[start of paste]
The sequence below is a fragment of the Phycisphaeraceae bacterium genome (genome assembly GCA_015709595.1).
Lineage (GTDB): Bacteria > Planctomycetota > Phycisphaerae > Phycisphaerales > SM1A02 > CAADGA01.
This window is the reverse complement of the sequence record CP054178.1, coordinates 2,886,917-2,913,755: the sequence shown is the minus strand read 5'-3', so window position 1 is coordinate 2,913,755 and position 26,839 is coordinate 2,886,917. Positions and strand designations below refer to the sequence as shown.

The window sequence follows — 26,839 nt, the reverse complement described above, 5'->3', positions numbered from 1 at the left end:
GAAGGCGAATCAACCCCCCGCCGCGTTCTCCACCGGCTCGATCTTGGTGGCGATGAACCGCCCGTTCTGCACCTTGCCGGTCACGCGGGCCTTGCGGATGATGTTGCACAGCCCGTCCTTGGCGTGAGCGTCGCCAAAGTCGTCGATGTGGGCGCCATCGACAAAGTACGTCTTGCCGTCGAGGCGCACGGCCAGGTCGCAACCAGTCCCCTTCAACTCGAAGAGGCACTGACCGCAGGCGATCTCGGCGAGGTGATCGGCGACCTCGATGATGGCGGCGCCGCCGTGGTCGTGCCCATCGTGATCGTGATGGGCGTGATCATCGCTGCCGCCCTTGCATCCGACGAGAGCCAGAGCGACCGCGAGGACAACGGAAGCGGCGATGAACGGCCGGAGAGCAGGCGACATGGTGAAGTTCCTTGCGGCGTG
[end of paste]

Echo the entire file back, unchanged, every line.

The sequence below is a fragment of the Phycisphaeraceae bacterium genome (genome assembly GCA_015709595.1).
Lineage (GTDB): Bacteria > Planctomycetota > Phycisphaerae > Phycisphaerales > SM1A02 > CAADGA01.
This window is the reverse complement of the sequence record CP054178.1, coordinates 2,886,917-2,913,755: the sequence shown is the minus strand read 5'-3', so window position 1 is coordinate 2,913,755 and position 26,839 is coordinate 2,886,917. Positions and strand designations below refer to the sequence as shown.

The window sequence follows — 26,839 nt, the reverse complement described above, 5'->3', positions numbered from 1 at the left end:
GAAGGCGAATCAACCCCCCGCCGCGTTCTCCACCGGCTCGATCTTGGTGGCGATGAACCGCCCGTTCTGCACCTTGCCGGTCACGCGGGCCTTGCGGATGATGTTGCACAGCCCGTCCTTGGCGTGAGCGTCGCCAAAGTCGTCGATGTGGGCGCCATCGACAAAGTACGTCTTGCCGTCGAGGCGCACGGCCAGGTCGCAACCAGTCCCCTTCAACTCGAAGAGGCACTGACCGCAGGCGATCTCGGCGAGGTGATCGGCGACCTCGATGATGGCGGCGCCGCCGTGGTCGTGCCCATCGTGATCGTGATGGGCGTGATCATCGCTGCCGCCCTTGCATCCGACGAGAGCCAGAGCGACCGCGAGGACAACGGAAGCGGCGATGAACGGCCGGAGAGCAGGCGACATGGTGAAGTTCCTTGCGGCGTG